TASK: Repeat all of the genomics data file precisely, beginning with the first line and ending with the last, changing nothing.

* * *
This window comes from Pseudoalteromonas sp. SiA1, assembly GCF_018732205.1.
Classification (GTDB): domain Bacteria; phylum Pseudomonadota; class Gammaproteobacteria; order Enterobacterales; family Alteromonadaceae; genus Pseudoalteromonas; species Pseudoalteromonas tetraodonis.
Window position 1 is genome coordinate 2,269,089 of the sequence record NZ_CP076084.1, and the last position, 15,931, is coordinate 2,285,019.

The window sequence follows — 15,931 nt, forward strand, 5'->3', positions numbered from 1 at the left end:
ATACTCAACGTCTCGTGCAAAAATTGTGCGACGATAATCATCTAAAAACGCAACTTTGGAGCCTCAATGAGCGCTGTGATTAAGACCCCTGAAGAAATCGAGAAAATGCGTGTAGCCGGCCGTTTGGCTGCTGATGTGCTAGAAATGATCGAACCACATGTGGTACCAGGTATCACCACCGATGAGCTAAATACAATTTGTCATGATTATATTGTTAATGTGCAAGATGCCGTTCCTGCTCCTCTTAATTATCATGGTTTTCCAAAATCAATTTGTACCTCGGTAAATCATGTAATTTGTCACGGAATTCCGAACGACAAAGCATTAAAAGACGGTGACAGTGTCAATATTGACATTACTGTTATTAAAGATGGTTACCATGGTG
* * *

This window comes from Pseudoalteromonas sp. SiA1, assembly GCF_018732205.1.
Classification (GTDB): domain Bacteria; phylum Pseudomonadota; class Gammaproteobacteria; order Enterobacterales; family Alteromonadaceae; genus Pseudoalteromonas; species Pseudoalteromonas tetraodonis.
Window position 1 is genome coordinate 2,269,089 of the sequence record NZ_CP076084.1, and the last position, 15,931, is coordinate 2,285,019.

The window sequence follows — 15,931 nt, forward strand, 5'->3', positions numbered from 1 at the left end:
ATACTCAACGTCTCGTGCAAAAATTGTGCGACGATAATCATCTAAAAACGCAACTTTGGAGCCTCAATGAGCGCTGTGATTAAGACCCCTGAAGAAATCGAGAAAATGCGTGTAGCCGGCCGTTTGGCTGCTGATGTGCTAGAAATGATCGAACCACATGTGGTACCAGGTATCACCACCGATGAGCTAAATACAATTTGTCATGATTATATTGTTAATGTGCAAGATGCCGTTCCTGCTCCTCTTAATTATCATGGTTTTCCAAAATCAATTTGTACCTCGGTAAATCATGTAATTTGTCACGGAATTCCGAACGACAAAGCATTAAAAGACGGTGACAGTGTCAATATTGACATTACTGTTATTAAAGATGGTTACCATGGTG